Its easy to dismiss these stories as just that, but those of us who work in a shamanic way and have experienced other realms and other beings, can understand that these people may well have existed here in an age far different from the one we find ourselves in today.

At this time of year the Sun’s warmth and strength should have matured the crops (although given this years patchy Summer - that seems less a likely outcome here in the mountains of Wales!) and enable the first real fruits of the harvest to appear. Lughnasadh in another way celebrates the co-creation between Sun & Earth - masculine & feminine - and indeed Imbolc which sits opposite Lughnasdh in the Celtic calendar is often seen as a more feminine celebration as we slowly re-merge from the dark of Winter, whilst Lughnasadh is normally viewed as a more masculine festival as the days start to grow shorter and Autumn heralds the slow descent into the depths of Winter.

By following these festivals throughout the year not only do we get a much greater appreciation of how our ancestors were much more deeply connected to the land and their immediate surroundings, but also how we can view these occasions on a more shamanic and esoteric level. The unending cyclical nature of our existence and how our own lives mirror the seasons is an important teaching in itself and one worthy of deeper exploration.

This Friday though is also an important and powerful day in itself and quite the aperitif, as it is not only a full moon but a blue one at that. Something that only occurs once every 3 years or so and happens when there are two full moons in one calendar month.
We will be marking the occasion by getting up early on Friday to go and pick one of our favourite shamanic and magical plants - Mugwort or Artemisia Vulgaris. It is said that its properties are much more powerful when picked before sunrise, and even more so on a full moon! So we are following our intuitions and making the most of this powerful blue moon in order to collect fresh and wild Mugwort from an area near our house where it grows. From this we intend to make a tincture, and also hopefully once the Sun comes up and pokes its head out from behind the clouds, we want to make a flower essence from the buds which are now in full bloom.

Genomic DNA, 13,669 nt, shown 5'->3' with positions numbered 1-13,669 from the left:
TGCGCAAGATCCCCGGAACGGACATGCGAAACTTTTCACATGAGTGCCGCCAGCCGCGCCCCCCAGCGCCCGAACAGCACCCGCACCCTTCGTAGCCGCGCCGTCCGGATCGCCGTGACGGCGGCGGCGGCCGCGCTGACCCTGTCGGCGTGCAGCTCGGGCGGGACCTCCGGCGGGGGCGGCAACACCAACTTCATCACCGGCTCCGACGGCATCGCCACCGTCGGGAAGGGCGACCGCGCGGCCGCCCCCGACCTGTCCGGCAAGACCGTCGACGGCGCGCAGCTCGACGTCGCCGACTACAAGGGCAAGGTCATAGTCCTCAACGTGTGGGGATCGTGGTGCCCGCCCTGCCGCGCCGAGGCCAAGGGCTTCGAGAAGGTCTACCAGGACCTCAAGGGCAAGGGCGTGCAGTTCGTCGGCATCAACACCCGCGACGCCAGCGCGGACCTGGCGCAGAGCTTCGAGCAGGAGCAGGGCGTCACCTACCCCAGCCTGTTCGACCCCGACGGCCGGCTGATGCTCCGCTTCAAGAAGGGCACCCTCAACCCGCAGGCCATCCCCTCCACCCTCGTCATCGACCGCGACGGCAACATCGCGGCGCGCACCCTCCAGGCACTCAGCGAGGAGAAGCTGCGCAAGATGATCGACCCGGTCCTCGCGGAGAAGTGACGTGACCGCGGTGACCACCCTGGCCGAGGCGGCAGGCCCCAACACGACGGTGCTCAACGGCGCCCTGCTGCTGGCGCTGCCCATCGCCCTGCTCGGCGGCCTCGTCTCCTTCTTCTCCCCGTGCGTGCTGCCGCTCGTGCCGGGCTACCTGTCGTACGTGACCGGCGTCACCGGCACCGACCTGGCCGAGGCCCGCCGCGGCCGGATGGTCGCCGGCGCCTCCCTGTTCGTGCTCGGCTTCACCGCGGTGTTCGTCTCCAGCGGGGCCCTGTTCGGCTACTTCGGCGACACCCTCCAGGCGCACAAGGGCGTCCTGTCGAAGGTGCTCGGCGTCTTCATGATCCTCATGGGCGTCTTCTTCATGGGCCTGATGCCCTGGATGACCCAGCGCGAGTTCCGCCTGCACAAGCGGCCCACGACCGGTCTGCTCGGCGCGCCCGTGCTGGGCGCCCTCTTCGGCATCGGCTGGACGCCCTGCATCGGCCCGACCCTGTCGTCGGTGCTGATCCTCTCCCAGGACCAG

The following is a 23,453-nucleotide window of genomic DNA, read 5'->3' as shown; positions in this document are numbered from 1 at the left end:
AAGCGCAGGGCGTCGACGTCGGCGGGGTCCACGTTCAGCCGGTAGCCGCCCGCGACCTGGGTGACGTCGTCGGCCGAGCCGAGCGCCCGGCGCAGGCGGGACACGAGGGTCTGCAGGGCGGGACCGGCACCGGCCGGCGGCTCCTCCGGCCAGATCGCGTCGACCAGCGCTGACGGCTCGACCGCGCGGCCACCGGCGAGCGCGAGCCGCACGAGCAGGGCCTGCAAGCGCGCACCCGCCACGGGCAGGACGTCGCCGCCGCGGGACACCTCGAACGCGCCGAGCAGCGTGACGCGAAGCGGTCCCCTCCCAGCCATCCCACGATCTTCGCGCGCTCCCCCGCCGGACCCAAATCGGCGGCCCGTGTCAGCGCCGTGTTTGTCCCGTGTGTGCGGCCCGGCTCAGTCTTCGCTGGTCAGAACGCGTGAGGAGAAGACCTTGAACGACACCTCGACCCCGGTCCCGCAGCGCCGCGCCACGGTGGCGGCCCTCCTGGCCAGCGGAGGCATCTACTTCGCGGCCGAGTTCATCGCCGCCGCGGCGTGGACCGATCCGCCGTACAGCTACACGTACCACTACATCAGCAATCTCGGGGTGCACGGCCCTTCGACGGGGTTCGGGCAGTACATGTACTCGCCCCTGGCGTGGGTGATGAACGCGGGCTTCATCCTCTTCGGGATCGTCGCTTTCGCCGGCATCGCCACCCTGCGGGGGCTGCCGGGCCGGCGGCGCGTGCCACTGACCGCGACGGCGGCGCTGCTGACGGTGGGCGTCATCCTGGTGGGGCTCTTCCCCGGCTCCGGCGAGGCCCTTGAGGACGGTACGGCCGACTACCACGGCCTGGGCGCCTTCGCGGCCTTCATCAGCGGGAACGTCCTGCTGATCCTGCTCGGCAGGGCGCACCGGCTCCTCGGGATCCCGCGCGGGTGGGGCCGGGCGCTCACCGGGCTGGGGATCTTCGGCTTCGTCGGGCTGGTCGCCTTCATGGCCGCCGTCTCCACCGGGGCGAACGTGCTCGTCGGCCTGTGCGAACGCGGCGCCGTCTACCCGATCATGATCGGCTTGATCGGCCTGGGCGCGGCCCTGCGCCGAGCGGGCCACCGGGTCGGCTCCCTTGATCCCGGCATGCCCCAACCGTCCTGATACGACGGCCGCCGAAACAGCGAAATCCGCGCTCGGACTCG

Because of this special blue moon we are also contemplating making a special full moon essence overnight with the addition of one of our own moon stones to create a powerful dreaming essence.
The weekend will be marked with a special ceremony honouring all of the above and working with our native teacher plants in order to connect more deeply with the land and this special time of the year.

What will you be doing this weekend to celebrate this powerful full moon and harvest time?

With thanks to OBOD’s guide to Lughnasadh and Maire MacNeills book ‘The Festival of Lughnasadh’


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    Davyd Farrell

    Davyd is the Co-Founder of Archetype Events, a politics graduate and trainee medical herbalist.